Is it against the law to violate a Web site's terms of service?

Almost every Internet service has a terms of service outlined somewhere on its Web site, although chances are not many people take the time to read through it. Could something happen if you violate any of the terms? See more computer pictures.
Chris Jackson/Getty Images

For many of us, the Internet is an easy, accessible avenue for getting information and taking advantage of convenient services like online booksellers or bank accounts. Shopping sites let us search for goods to purchase, while most banks have their own sites for customers to keep track of their money. It can also be a source of leisure and fun. Sites with a focus on social interaction like Facebook and MySpace let us keep in touch with friends by sending messages and sharing links. Chances are you've seen several videos on YouTube, and maybe you've even uploaded some of your own content for other people to watch. Others buy their music from iTunes and store MP3s on their computers.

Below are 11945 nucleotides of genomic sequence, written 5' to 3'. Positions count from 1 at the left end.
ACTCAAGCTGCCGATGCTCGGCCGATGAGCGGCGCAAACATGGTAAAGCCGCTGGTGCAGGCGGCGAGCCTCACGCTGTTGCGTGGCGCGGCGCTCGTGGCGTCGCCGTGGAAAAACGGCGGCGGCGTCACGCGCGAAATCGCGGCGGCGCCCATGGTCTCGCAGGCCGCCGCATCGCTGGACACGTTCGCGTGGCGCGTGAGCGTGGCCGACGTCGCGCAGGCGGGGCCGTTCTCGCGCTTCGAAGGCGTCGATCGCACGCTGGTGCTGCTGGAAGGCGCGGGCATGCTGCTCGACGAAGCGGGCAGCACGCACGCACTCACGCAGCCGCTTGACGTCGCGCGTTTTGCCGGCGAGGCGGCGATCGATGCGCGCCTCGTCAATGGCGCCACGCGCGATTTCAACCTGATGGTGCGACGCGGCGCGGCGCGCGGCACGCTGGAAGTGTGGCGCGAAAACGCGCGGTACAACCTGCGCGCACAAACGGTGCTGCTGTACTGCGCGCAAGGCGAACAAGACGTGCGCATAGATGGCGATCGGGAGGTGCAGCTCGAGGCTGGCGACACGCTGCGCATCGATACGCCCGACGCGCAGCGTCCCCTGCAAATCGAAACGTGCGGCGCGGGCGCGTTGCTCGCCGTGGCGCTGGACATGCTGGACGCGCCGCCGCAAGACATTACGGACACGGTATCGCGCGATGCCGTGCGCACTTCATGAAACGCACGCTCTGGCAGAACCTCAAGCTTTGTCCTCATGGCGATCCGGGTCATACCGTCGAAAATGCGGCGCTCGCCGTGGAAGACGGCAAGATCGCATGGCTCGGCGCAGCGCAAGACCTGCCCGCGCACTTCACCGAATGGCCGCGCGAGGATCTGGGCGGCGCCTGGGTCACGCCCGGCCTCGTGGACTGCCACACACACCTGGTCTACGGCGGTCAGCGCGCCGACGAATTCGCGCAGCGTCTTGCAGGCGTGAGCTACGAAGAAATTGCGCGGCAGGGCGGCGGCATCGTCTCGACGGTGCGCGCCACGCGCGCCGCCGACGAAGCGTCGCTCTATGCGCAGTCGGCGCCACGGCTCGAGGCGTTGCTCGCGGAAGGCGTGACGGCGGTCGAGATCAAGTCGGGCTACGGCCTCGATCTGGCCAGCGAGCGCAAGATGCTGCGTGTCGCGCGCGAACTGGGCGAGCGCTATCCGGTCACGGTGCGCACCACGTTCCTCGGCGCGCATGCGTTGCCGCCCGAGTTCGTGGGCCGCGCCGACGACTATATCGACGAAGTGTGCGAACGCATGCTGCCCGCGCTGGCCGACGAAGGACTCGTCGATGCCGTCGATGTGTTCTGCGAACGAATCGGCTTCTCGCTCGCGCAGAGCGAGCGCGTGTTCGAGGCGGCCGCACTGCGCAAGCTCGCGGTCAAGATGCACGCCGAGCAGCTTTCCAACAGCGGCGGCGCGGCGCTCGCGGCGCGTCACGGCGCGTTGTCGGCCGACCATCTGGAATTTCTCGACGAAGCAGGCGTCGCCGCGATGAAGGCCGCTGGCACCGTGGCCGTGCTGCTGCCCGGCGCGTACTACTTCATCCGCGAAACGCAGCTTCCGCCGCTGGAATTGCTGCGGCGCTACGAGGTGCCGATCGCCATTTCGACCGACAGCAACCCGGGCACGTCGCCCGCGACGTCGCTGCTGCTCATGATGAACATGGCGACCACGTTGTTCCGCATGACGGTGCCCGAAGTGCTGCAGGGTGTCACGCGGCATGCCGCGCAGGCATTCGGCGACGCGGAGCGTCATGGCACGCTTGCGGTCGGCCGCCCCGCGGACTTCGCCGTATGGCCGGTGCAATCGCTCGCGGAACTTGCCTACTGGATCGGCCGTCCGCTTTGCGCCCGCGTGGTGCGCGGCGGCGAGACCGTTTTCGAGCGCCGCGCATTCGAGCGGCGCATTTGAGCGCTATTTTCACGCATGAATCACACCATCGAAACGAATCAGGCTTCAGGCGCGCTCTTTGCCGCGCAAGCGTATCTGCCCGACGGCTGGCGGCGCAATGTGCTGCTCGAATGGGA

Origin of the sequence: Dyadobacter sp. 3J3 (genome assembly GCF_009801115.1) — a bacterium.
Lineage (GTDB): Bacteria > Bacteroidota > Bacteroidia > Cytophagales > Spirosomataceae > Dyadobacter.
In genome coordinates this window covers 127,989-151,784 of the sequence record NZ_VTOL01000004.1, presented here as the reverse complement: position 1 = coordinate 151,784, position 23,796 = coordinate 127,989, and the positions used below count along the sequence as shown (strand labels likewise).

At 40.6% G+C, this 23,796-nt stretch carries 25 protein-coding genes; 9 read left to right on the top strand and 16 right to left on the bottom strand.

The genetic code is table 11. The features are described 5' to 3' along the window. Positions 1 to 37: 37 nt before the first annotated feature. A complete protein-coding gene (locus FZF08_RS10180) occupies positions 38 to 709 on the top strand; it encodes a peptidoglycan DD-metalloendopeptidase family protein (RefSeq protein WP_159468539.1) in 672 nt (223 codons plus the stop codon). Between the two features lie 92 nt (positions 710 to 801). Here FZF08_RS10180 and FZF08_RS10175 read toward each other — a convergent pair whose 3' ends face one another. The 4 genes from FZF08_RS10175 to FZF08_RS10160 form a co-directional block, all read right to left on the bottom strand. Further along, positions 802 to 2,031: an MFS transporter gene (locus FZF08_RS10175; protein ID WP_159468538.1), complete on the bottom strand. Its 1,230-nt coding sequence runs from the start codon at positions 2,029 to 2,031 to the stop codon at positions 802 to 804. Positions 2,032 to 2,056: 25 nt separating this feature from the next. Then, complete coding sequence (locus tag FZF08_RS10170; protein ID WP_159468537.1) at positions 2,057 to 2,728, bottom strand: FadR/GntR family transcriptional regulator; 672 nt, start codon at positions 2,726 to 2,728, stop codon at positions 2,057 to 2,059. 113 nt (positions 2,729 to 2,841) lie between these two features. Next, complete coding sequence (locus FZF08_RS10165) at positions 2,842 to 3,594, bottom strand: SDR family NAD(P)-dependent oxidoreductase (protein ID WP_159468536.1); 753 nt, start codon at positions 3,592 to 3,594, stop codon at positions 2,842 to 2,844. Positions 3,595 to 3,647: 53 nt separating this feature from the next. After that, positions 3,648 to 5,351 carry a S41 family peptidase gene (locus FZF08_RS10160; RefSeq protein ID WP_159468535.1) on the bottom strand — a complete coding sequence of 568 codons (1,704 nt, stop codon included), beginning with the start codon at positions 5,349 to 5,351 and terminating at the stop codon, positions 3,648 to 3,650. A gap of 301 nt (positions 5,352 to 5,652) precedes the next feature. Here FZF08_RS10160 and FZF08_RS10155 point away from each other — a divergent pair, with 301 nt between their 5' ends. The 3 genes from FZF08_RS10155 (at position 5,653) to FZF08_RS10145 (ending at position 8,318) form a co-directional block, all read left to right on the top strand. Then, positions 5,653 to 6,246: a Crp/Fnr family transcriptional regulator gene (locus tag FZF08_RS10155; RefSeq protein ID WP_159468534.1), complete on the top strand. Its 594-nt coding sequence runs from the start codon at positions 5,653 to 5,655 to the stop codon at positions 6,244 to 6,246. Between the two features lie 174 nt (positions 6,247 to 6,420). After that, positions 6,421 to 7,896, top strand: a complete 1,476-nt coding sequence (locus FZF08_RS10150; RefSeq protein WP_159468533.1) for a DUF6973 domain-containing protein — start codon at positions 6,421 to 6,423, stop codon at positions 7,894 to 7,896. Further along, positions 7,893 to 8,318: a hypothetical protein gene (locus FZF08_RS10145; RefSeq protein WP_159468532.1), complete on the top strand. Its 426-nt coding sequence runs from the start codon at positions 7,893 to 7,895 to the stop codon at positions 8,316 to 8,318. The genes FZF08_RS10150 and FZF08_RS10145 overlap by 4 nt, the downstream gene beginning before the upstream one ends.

Online services have been around long enough for some of them to become household names. In fact, visiting these sites is a natural part of everyday life for most Internet users. But have you ever had the feeling that you're doing something wrong when you're using one?

­One thing almost every legitimate Web site has, whether it's Facebook, Hulu or Google, is what's called the terms of service agreement, or ToS. It's different for every site, but, simply put, a terms of service agreement is a compact you make with a company while you use that company's Web site. It defines the relationship you have with the company, including a set of rules that lays out clearly what you can and can't do with the site.

So what happens if you break one of those rules?